Divorce is a life-changing experience that many people find emotionally traumatizing. Divorce can also leave your financial health devastated. The longer a couple is married, the more entangled their finances become.
How Will My Finances Change Once I’m Divorced?
Separating after years of joint financial support can be difficult for many couples who have grown accustomed to sharing expenses with another person. For example, if you and your spouse both work and equally contribute to your monthly bills, getting divorced will mean your housing and utility costs are now your sole responsibility.
Five Expenses to Watch for Post-Divorce
You could be forced to economize or find roommates. However, when a newly divorced individual continues to spend money as if their expenses are still shared, they could quickly find themselves in financial hot water. There are many ways a divorce can be harmful to your financial health; here are several financial pitfalls to avoid when you’re newly divorced:
- Not Preparing for a Decrease in Your Monthly Income: Once you’re single, you no longer have access to a second income. If your partner worked, you are now your sole source of financial support. During your divorce negotiations, you will have received a share of the debts and assets. You will be responsible for paying for everything on your own, and if you have children, a percentage of their needs, like daycare or insurance. You will need to make all these obligations work with your salary alone. Returning to a single income can shock many divorcees who’ve been married for a long time. Putting together a budget could be beneficial.
- Increased Childcare Costs: When you were married, you and your spouse shared childcare expenses and obligations to make work possible. You will now need to pay those expenses and secure additional childcare for any additional time you need someone to watch your kids while they’re in your custody. For example, if you worked nights because your spouse was home watching your children during the day, you may need to change your hours or consider if you have afforded the costs of after-hours childcare if you share custody during working hours.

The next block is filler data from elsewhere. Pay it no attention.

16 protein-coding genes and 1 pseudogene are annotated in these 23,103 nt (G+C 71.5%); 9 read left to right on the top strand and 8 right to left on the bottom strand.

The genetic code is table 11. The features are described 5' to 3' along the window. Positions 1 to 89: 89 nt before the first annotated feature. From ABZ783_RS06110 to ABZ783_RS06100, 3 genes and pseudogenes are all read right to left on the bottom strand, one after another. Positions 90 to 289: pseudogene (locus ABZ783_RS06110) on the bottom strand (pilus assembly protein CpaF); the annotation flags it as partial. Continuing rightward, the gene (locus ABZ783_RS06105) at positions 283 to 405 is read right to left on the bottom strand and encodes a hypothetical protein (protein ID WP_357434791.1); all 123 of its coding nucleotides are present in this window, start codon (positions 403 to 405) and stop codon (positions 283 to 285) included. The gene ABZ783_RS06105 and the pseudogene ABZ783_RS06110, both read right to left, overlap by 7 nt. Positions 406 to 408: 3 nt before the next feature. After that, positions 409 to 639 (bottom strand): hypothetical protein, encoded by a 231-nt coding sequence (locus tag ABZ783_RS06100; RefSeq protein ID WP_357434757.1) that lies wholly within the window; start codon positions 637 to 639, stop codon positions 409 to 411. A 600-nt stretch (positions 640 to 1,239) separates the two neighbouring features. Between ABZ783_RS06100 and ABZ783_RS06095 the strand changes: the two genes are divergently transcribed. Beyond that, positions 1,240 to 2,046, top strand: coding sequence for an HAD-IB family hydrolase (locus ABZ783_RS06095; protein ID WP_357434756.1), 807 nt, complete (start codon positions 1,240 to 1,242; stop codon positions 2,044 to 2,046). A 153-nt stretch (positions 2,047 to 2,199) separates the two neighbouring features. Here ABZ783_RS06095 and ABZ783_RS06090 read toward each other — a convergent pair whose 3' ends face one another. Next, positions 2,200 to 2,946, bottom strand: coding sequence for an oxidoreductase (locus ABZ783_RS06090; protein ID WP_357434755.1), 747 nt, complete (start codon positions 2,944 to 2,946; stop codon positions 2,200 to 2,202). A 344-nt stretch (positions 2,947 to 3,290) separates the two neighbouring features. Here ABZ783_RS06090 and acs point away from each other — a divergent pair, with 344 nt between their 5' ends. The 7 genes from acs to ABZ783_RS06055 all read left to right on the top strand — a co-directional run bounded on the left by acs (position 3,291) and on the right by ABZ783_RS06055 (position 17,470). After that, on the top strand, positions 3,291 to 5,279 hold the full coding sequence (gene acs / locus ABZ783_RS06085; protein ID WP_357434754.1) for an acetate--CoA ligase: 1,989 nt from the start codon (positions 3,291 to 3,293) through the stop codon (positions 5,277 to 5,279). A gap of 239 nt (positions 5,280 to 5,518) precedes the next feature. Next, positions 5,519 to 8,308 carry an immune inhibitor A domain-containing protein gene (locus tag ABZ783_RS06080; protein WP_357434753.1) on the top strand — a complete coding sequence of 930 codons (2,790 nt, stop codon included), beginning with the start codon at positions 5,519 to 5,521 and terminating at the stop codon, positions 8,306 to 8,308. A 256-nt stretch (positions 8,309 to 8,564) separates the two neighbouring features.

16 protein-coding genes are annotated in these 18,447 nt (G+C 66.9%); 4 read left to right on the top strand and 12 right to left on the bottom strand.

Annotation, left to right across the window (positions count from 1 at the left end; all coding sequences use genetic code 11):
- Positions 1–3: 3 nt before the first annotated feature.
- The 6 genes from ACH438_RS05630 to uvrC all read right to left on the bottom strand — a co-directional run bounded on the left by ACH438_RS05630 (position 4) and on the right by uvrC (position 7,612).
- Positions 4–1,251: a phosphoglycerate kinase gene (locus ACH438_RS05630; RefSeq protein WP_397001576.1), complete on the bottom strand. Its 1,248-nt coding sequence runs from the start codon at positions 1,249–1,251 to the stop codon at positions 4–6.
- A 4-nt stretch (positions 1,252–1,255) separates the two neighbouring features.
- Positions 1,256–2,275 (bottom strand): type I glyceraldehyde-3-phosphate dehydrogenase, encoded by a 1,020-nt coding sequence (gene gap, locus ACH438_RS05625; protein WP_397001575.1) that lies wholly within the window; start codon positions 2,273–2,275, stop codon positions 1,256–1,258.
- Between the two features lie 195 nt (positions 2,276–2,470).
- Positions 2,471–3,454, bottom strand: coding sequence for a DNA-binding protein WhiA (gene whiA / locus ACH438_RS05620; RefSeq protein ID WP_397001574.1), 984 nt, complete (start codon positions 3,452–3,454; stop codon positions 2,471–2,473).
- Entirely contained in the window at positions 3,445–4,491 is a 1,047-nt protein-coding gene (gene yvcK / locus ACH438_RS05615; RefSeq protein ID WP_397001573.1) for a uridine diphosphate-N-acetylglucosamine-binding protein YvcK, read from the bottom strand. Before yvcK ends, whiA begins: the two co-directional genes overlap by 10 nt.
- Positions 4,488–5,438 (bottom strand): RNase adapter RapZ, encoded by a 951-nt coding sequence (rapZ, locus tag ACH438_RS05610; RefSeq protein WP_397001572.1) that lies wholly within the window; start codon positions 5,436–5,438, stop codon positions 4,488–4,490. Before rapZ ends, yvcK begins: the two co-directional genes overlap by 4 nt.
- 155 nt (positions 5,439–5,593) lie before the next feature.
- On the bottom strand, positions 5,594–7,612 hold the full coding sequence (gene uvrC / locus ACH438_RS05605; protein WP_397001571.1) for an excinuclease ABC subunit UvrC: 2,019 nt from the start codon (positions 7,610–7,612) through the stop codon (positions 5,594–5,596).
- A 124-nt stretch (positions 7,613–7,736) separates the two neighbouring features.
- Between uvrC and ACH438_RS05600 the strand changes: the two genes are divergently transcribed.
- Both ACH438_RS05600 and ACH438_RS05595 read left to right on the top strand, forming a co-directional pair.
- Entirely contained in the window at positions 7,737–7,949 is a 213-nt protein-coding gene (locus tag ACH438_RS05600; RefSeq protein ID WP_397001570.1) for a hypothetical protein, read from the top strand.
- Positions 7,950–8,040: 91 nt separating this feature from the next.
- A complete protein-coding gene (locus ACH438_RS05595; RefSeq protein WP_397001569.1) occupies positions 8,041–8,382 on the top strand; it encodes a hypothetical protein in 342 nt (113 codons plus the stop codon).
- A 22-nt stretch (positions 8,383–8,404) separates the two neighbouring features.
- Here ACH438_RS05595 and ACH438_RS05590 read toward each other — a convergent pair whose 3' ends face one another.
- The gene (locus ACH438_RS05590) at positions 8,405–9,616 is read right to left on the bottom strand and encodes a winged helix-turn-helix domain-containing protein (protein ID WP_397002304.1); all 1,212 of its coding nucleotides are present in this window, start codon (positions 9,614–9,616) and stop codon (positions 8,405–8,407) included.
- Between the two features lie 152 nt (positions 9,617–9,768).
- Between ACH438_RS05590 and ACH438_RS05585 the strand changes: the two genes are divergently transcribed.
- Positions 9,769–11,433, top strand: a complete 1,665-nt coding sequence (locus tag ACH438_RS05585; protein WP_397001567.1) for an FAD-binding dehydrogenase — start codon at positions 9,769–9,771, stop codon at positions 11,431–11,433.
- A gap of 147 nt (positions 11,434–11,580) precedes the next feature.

- Increased Housing Costs: Living single is more expensive; it’s basic math. Living with an employed spouse means double the income to split the costs of significant expenses like rent or a mortgage. You and your ex shared housing costs and utilities, which means once you’re divorced, those bills will essentially be doubled. You can find cheaper accommodations, but living as you previously enjoyed could be difficult without a roommate. If you owned a home while married and were paying down a mortgage, it can be tough to determine whether either of you can afford to keep your home. Can one person shoulder the financial responsibilities of a mortgage and utilities alone? These important questions must be answered to protect your post-divorce financial health.
- Higher Health Insurance Costs: Health insurance is typically carried through one’s job. Once you’re divorced, if you were carried on your spouse’s policy, you will need to secure insurance on your own. If you’re employed, this will be a simple fix, but that doesn’t mean it will be affordable. You receive a discounted insurance rate when you’re part of a family insurance plan. Plus, you and your ex share insurance costs if you have children. These new expenses can be easy to overlook when you’re newly divorced, so make sure you’ve added these new expenses to your budget.
- Decreases in Your Retirement Accounts: When you were married, your retirement finances were a joint goal you and your spouse worked to meet. If you were both contributing to retirement accounts, and planning for a future where you’d have two pools of income, that’s no longer the situation. You may find that without your spouse’s retirement support, you will need to increase your contributions to get back on track with your savings goals. If you were the only party contributing to a retirement account during your marriage, your ex may have been awarded a share of your retirement contributions. You may need to contact a financial advisor to request an assessment. A financial advisor can show you how your divorce impacted your retirement plans and provide a new strategy moving forward.
Ask the Attorneys at Family Law San Diego for Help
Getting divorced is brutal and can take an emotional and financial toll. It’s vital to your financial health to prioritize getting ahead of any potentially damaging budgeting issues, especially before they can become serious. By planning, you will have time to budget and seek help from your friends and family where possible. The most important thing you can do to protect your financial health post-divorce is to be aware of the changes and plan accordingly. If you’re planning to file for divorce, our attorneys can help. Call (619) 577-4900 to schedule a consultation. If you are worried about your post-divorce finances, let our attorneys know so we can get started helping you prepare for what’s to come.